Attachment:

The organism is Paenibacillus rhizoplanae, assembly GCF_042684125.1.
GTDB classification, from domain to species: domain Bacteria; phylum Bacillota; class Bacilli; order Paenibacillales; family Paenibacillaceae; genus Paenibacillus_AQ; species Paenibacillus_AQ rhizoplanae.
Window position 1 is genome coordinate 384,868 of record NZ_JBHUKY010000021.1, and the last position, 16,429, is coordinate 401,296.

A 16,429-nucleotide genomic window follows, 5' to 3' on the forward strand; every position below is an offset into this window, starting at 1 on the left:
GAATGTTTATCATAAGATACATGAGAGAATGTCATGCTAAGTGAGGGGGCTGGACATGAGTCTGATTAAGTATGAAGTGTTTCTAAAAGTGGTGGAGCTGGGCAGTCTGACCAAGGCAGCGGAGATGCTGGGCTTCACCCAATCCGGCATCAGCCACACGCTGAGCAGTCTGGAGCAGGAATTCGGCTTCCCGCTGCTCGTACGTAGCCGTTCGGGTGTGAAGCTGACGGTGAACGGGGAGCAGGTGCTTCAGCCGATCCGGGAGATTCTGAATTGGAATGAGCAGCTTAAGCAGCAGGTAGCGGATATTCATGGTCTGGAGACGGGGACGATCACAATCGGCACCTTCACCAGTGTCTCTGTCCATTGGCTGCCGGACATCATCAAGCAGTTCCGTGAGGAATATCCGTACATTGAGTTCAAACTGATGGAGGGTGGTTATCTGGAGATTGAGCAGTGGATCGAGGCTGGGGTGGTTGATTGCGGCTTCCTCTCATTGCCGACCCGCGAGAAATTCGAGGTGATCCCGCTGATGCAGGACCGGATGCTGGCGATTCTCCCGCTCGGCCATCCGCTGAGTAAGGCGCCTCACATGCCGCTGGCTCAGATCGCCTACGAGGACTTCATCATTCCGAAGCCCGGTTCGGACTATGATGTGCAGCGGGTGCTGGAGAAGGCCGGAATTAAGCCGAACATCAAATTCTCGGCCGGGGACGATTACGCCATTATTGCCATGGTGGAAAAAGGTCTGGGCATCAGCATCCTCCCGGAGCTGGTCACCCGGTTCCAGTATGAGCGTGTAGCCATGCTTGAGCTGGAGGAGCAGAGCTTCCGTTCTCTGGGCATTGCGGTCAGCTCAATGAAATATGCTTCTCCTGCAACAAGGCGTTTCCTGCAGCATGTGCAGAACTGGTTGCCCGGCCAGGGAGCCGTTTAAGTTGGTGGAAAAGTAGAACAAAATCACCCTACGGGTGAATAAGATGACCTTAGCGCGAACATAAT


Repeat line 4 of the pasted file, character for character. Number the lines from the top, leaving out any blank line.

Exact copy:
A 16,429-nucleotide genomic window follows, 5' to 3' on the forward strand; every position below is an offset into this window, starting at 1 on the left: